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Let $(F_n)_{n>0}$ be an enumeration of the primitive elements of the Selberg class. Let $F_i$ and $F_j$ be such primitive L-functions. What is known about the group $G(i,j)$ of permutations $\sigma$ such that $\langle F_i, F_j\rangle=\langle F_{\sigma(i)}, F_{\sigma(j)}\rangle$ where $\langle F, G\rangle=\lim_{x\to\infty}\dfrac{1}{\log\log x}\sum_{p\leq x}\dfrac{a_{p}(F)\overline{a_p(G)}}{p}$ and $a_p(F)$ (resp. $a_p(G)$) being the $p$-th coefficient of the coefficient of the Dirichlet series defining $F(s)$ (resp. $G(s)$) for $\Re(s)>1$?
Thanks in advance.

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Permutations of what? –  Greg Martin Mar 29 '13 at 18:24
Sorry, permutations of the set of the positive integers. –  Sylvain JULIEN Mar 29 '13 at 18:56
I do not believe that the number of primitive elements of the Selberg class is countable. For instance, $F(s)=L(s+ia,\chi)$ is primitive when $\chi$ is a primitive Dirichlet character and $a \in \mathbb{R}$. –  Micah Milinovich Mar 29 '13 at 19:52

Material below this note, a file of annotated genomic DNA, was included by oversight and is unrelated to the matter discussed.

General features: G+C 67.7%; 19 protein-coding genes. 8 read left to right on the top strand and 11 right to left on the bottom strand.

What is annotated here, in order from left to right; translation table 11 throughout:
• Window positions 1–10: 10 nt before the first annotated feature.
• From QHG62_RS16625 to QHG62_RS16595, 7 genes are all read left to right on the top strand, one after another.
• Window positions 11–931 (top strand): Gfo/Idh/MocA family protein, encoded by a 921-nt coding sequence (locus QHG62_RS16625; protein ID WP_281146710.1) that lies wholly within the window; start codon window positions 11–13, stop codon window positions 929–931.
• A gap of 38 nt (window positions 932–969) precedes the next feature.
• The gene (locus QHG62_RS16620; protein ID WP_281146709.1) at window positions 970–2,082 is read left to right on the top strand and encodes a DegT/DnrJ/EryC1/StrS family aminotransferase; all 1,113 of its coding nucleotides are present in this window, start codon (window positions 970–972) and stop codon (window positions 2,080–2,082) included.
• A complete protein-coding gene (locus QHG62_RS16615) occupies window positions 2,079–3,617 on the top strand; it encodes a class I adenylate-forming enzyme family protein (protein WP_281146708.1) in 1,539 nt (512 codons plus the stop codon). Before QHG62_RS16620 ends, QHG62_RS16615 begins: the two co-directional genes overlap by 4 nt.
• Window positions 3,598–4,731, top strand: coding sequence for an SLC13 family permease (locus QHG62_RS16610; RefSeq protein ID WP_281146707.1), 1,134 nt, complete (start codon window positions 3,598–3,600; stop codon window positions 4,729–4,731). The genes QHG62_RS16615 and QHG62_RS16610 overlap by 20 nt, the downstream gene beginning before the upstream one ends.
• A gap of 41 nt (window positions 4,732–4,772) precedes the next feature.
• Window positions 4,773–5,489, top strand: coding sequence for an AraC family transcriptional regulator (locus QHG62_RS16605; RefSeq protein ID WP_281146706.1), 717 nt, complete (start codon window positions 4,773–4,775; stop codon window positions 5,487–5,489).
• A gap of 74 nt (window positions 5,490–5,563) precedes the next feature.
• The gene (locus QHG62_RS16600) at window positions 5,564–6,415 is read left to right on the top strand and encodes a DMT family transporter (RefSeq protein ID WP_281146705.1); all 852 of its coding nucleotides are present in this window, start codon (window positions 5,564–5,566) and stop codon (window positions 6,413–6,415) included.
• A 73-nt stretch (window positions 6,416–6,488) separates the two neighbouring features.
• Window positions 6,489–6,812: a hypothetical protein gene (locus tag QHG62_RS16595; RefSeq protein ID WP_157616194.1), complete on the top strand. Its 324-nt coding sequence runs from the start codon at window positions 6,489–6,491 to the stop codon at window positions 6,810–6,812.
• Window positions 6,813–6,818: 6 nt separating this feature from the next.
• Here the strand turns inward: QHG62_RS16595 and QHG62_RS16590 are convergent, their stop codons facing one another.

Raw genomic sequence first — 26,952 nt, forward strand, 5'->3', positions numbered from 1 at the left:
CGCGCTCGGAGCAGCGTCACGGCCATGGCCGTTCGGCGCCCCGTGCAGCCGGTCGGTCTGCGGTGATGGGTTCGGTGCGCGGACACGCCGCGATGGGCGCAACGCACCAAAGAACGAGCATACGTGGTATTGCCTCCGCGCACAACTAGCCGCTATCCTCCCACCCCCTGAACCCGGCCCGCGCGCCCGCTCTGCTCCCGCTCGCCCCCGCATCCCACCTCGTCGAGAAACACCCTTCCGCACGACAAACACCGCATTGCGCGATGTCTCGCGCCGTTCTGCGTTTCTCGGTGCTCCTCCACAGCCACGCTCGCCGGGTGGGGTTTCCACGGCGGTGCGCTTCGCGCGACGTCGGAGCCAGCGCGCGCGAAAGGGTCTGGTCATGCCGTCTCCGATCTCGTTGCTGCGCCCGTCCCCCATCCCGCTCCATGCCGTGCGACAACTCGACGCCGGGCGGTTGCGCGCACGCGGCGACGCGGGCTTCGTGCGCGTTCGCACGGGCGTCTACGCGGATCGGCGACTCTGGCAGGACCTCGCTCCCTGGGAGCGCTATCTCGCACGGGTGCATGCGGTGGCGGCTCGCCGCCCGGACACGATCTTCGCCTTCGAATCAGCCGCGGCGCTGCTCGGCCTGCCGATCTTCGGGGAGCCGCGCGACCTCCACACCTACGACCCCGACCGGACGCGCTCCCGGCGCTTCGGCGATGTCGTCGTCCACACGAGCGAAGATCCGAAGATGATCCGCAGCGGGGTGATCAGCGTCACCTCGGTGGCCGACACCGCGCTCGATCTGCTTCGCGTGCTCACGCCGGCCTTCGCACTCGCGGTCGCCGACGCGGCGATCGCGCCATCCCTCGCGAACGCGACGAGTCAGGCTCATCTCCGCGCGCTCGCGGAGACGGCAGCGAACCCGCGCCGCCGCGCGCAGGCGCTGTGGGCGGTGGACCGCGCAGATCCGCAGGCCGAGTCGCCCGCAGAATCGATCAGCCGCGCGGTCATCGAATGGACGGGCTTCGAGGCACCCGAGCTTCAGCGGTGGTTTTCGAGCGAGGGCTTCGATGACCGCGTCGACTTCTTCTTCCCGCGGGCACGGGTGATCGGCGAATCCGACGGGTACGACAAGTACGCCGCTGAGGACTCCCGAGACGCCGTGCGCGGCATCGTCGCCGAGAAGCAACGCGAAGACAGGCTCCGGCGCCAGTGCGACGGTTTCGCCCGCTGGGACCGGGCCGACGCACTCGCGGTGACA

The formulation of your question is strange : the condition you want depends only on the values of $\sigma$ at $i$ and $j$ -- do you realy fix $i$ and $j$ or do you allow them to vary? –  François Brunault Mar 29 '13 at 21:16
@Micah: following mat.unimi.it/users/molteni/research/papers-pdf/…, I consider that two primitive elements of the Selberg class are equivalent if the second is the twist of the first. –  Sylvain JULIEN Mar 29 '13 at 21:18

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